The do’s and don’ts of swim training with a watch.
How can you tell the difference between swimmers and triathletes at the pool?
Look at their wrists. Recent technological advances have made it possible to track your swim data via GPS watch—which means a lot of gear-loving triathletes have started tracking yardage on their wrists. These mini computers can calculate almost everything during your daily activities and training sessions. But can using a data watch make you a better swimmer?
Popular reasons for using a data watch:
- Record laps
- Count strokes
- Keep track of intervals
- Calculate yardage
- Determine pace
- Calculate strokes per lap
- Provide a remote coach with your data
- Compare past performances
Although the reasons for using a data watch are compelling, success in the water is driven by technique and an indefinable “feel for the water.” An increase in speed comes from either a reduction in resistance or an increase in forward propulsion. Every swim practice should be as much about improving technique as it is about completing the total yardage or holding a specific pace.
If the watch is responsible for counting the yardage and computing pace, then it has provided an opportunity for improvement by allowing the user to focus on technique and improve their feel of the water. However, if that freedom is spent pushing buttons and looking at data screens, then the opportunity is lost. Don’t let the watch distract your attention from body position, stroke technique, breathing, kick and effort level. These are the fundamentals that create faster swimming, none of which are being measured on a watch.
It is not uncommon for an athlete and a coach to live and train on opposite sides of the country. In this scenario, the coach relies heavily on data from the athlete’s training sessions to generate future workouts. A data watch will provide the numbers that are important to track and report progress in the pool, especially during time trials or test sets where intervals and paces are created. For the lucky athletes that get to train under the watchful eye of a swim coach at practice, skip the watch and work on applying the stroke improvements provided from the deck.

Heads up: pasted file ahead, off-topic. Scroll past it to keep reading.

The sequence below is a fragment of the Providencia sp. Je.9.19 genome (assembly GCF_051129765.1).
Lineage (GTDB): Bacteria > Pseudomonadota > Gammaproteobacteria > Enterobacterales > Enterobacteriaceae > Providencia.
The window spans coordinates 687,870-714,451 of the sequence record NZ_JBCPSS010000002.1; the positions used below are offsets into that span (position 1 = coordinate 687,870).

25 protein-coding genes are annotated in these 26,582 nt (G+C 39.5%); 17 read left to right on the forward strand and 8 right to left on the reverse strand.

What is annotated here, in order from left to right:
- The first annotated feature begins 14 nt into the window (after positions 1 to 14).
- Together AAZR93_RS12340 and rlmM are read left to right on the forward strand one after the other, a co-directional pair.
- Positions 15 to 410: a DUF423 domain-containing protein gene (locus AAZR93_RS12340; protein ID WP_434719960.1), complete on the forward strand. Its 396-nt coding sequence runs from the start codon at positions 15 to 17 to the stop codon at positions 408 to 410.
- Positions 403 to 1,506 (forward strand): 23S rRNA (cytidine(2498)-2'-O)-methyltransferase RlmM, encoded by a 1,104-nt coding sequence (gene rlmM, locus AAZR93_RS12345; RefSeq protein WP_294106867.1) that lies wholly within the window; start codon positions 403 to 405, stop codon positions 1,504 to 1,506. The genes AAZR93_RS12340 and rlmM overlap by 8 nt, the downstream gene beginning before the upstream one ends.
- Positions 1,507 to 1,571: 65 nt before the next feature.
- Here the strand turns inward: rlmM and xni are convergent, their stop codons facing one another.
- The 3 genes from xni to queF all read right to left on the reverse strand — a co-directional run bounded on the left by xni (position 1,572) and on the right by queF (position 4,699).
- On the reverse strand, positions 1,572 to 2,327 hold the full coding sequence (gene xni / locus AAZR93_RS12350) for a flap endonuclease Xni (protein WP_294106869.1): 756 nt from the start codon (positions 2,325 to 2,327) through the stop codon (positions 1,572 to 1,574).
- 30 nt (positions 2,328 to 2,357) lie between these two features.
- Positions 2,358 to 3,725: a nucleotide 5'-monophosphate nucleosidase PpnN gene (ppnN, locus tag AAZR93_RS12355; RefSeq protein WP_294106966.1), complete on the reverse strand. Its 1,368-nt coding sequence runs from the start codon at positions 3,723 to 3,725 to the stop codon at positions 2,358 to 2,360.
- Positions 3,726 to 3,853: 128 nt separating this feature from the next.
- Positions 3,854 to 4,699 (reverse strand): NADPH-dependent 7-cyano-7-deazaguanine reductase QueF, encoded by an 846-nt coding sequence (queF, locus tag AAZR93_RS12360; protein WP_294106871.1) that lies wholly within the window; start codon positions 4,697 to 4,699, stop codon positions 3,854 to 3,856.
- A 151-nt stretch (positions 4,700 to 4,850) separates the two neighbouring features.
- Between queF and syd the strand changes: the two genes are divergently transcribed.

Open water is primarily where I’m sold on the benefits of a data watch. It can record distance and other helpful data to be reviewed post-swim. A GPS-enabled watch can provide invaluable information regarding how straight you swam between buoys. Other benefits include providing intervals when there is no pace clock and calculating average pace over a long-distance swim.
Just like any other training tool, there are good and bad times to use it in training. Usage must be regulated so you utilize it enough to receive a benefit from the recorded data but not too much that it becomes a crutch or impedes smart training. Here are some examples of when to wear and when not to wear a data watch around water:
When to wear it:
During test sets or time trials
When you are swimming solo
In the open water
During your race
When NOT to wear it:
When a coach is on deck
For easy or recovery swim sessions
During a clinic or technique session